There was an interesting programme on BBC Radio 4 on the battles between church and state over the spread of secularism in Spain, which is being repeated tonight at 8.30pm. The Socialist Prime Minister Jose Luis Rodriguez Zapatero has been promoting a secular agenda, legislating for gay marriage and speedy divorce. His government has also introduced new classes called Education for Citizenship, which have provoked a great deal of resistance from the Catholic Church and its schools, because they deal with issues like sexuality, divorce and abortion. These are the same battles that have being going on in Europe, on and off, for the past two centuries, since the Enlightenment raised the demand for the separation of church and state.
Here we have the words of one of the Catholic parents opposed to the new classes
“If you are able to lead kids to a certain way of thinking, you can have full control of them – that’s what I think the government is trying to do now,” complains Agustin Losada, a parent whose formal objection to the new classes is supported by Madrid’s Conservative regional government.
Mr Losada adds: “The right to educate children in moral principles does not belong to the government, it belongs to the parents. It’s a principle that’s recognised by our constitution.
“By forcing everybody to study this kind of subject, the government are trying to impose a view which is not in line with what some parents could think.”
Here’s the rub. The Catholic Church is of the opinion that the state should leave the moral education of its flock to the Church, regardless of the fact that people live within society, and that if society is to work, people must behave according to its norms. This is of course a fundamental clash in views of what forms government and national identity should take in Spain. Should they reflect Spain’s Catholic heritage, or should they reflect the civic ideals of modern democracy? The Bishops are clear. The effectively warned people that they shouldn’t vote for the Socialist Party, but it was re-elected, and is pushing ahead with its programme.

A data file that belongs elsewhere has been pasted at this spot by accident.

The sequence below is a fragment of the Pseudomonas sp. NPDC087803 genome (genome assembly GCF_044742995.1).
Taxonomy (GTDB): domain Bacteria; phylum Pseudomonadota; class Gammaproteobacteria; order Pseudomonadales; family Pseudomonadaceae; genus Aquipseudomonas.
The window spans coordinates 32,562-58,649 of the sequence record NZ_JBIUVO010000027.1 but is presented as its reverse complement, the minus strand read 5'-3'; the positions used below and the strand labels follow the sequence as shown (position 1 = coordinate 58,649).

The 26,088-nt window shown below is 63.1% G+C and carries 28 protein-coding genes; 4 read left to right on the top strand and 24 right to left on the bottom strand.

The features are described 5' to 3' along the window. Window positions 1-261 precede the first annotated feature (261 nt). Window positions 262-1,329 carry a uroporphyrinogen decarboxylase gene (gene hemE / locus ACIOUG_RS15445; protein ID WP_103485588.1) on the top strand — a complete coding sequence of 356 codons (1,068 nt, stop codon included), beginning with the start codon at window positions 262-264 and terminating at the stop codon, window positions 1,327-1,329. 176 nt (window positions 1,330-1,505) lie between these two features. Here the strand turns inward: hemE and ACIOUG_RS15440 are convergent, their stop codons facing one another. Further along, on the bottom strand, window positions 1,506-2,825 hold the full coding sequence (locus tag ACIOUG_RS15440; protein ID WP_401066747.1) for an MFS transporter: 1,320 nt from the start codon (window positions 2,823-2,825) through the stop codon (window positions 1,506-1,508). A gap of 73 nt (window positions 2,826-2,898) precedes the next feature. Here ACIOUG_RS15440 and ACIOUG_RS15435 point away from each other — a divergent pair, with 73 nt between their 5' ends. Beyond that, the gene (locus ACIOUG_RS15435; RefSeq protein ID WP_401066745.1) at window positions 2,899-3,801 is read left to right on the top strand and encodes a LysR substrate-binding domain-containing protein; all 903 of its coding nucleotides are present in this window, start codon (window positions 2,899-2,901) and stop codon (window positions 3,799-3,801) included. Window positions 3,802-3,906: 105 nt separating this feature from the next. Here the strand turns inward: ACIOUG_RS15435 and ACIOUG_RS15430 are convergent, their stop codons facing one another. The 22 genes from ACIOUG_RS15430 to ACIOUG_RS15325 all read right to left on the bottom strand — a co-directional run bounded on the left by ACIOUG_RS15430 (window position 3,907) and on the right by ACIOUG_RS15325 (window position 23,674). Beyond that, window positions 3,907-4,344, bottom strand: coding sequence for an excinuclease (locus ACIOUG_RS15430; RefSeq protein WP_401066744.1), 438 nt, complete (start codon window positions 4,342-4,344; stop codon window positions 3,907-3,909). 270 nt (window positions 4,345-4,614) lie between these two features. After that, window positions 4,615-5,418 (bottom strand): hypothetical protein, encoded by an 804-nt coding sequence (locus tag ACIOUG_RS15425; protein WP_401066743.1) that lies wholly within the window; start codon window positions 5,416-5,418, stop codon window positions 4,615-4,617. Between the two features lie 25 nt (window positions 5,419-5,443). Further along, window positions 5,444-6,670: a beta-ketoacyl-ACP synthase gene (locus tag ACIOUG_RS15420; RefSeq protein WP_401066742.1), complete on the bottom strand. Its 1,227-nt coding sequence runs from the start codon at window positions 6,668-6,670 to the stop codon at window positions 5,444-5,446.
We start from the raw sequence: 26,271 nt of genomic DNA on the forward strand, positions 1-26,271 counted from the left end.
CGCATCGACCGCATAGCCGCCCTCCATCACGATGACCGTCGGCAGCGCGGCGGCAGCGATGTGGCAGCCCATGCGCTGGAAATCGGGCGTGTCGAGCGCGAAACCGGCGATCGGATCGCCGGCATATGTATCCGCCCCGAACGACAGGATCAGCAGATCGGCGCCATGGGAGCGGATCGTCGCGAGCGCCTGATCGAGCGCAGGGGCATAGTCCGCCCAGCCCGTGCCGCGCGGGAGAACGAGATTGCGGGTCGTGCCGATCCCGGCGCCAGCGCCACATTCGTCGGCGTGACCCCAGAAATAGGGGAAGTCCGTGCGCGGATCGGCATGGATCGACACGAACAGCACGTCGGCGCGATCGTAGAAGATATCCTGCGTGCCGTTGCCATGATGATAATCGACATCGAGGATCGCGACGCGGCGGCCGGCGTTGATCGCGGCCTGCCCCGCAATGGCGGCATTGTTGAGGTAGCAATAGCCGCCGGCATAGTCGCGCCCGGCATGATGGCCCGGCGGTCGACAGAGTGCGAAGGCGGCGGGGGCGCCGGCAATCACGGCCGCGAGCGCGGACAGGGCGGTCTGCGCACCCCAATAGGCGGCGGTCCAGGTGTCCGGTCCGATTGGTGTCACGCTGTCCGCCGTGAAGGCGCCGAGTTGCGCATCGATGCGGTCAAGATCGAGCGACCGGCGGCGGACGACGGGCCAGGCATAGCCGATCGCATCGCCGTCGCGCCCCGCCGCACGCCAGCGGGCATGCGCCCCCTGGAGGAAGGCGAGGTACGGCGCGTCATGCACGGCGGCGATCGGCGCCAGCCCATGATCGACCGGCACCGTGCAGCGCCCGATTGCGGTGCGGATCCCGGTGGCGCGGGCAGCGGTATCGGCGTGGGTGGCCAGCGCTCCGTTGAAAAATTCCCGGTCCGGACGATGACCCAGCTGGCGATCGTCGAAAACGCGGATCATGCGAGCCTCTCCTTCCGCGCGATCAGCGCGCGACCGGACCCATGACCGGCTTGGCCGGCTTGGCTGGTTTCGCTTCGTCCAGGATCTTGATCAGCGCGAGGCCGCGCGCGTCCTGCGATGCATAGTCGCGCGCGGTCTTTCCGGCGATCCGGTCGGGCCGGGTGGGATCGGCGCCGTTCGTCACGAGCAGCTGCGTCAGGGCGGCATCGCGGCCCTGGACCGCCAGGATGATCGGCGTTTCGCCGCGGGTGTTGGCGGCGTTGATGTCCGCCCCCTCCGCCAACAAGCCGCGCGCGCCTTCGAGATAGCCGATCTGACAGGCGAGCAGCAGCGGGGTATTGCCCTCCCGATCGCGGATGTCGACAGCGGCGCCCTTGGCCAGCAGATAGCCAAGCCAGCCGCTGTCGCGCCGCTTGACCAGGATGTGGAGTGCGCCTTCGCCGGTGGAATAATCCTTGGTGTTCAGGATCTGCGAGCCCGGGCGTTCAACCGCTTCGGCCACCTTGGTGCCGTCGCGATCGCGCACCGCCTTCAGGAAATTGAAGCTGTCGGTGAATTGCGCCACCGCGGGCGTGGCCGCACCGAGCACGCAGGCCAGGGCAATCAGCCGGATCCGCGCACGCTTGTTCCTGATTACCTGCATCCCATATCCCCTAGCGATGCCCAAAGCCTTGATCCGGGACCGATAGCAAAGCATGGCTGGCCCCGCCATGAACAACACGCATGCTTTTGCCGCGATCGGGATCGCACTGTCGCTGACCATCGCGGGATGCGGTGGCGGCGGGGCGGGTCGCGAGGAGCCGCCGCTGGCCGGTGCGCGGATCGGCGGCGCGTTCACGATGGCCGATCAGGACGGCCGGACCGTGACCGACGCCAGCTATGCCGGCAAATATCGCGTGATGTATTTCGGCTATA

The response from the church and the opposition Popular Party has been guerrilla warfare, with schools teaching their own versions of their classes with the support of local governments controlled by the opposition. My personal favourite was in Valencia, where they are teaching the classes, but in English so that the pupils cannot understand them. Viewing the opinion polls and listening to the programme, it seems that the church is doomed to failure on this issue, but the fact that the Popular Party is lining up behind it means that that cannot be taken for granted. While the situation is reminiscent of other European struggles over the past two centuries, it also calls to mind the struggles over Darwinism and secularism in the United States.
Of course these are themes not unfamiliar to people in Ireland, north and south. The southern Irish constitution as originally written by Fianna Fáil embodied Catholic social teaching – as did the policies of the Treatyite government before it – and the effects are still felt to this day. In the north, religion remains the overwhelmingly most important factor in social and political relations. Although great progress has been made, the fight for our own secular democracies and politics north and south go on. Still, if Spain can change, so can we.